WASHINGTON (Thursday, Oct. 20, 2011) - U.S. Senators Patrick Leahy (D-Vt.) and Susan Collins (R-Maine) introduced legislation Thursday to make the fraudulent sale of maple syrup a felony offense. The legislation is cosponsored by Senator Bernie Sanders (I-Vt.). The bill is called the Maple Agriculture Protection and Law Enforcement (MAPLE) Act.
"Vermonters take pride in the natural products our state produces, and I have been alarmed by the growing number of individuals and businesses claiming to sell Vermont maple syrup when they are in fact selling an inferior product that is not maple syrup at all," said Leahy. "This is fraud, plain and simple, and it undermines a key part of Vermont's economy. I know that hardworking syrup producers in Maine, New York and other states have been similarly hurt by this crime. Our bill will deter this criminal conduct."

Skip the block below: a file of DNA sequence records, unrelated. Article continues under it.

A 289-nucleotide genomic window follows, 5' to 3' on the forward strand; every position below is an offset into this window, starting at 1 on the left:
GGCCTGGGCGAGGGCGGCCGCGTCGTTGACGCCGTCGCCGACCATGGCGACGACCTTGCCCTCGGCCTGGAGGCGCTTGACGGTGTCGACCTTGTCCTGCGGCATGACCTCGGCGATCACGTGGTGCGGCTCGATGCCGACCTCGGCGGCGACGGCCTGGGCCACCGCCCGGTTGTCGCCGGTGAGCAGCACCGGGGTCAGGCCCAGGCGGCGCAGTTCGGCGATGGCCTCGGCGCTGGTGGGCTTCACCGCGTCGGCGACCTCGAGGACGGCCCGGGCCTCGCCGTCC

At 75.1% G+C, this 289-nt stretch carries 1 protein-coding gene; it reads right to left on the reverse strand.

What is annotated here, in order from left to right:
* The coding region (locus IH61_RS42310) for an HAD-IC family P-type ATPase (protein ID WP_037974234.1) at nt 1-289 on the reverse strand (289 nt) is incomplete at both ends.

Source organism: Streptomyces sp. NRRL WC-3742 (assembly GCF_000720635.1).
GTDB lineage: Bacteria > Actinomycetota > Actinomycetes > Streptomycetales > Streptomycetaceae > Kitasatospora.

"Maine is the third largest producer of pure maple syrup in the country, producing more than 360,000 gallons this year, and bringing in nearly $11 million to our state each year," said Collins. "Fake labeling not only hurts this growing agricultural industry, but also defrauds consumers who have the right to know exactly what they are purchasing."
"We are very proud of the high-quality maple syrup produced in Vermont," said Sanders. "Some of us think it's the best in the world. We think it is terribly wrong for people to produce a phony product and call it Vermont maple syrup."
The MAPLE Act creates a felony offense carrying a five-year maximum penalty for fraudulently selling maple syrup that is not, in fact, maple syrup. Under current law, the sale of this fraudulent maple syrup is only a misdemeanor offense carrying only on a one-year penalty. Vermont U.S. Attorney Tris Coffin recently sought an indictment against a Rhode Island man who, as revealed by a Food and Drug Administration investigation, was selling cane sugar-based syrup as "maple" syrup.
The MAPLE Act is cosponsored by New York Senators Chuck Schumer (D) and Kirsten Gillibrand (D).